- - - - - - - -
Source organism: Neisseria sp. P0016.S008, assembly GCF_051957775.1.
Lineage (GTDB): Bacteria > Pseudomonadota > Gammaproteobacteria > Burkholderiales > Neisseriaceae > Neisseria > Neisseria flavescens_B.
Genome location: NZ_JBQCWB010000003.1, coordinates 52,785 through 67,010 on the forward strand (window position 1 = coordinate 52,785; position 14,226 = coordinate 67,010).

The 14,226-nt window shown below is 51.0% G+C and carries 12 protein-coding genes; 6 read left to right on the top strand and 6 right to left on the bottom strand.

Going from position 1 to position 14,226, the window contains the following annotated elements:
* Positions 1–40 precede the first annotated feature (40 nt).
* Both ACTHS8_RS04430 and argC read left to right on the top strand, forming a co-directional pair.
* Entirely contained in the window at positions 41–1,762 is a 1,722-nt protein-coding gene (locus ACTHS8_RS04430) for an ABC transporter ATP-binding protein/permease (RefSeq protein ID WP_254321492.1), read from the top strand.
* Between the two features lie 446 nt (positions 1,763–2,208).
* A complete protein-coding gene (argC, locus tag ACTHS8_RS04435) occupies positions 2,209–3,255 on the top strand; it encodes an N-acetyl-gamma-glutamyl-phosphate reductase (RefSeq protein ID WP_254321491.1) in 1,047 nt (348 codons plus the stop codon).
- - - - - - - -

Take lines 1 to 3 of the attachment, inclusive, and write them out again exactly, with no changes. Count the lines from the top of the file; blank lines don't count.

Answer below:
Source organism: Neisseria sp. P0016.S008, assembly GCF_051957775.1.
Lineage (GTDB): Bacteria > Pseudomonadota > Gammaproteobacteria > Burkholderiales > Neisseriaceae > Neisseria > Neisseria flavescens_B.
Genome location: NZ_JBQCWB010000003.1, coordinates 52,785 through 67,010 on the forward strand (window position 1 = coordinate 52,785; position 14,226 = coordinate 67,010).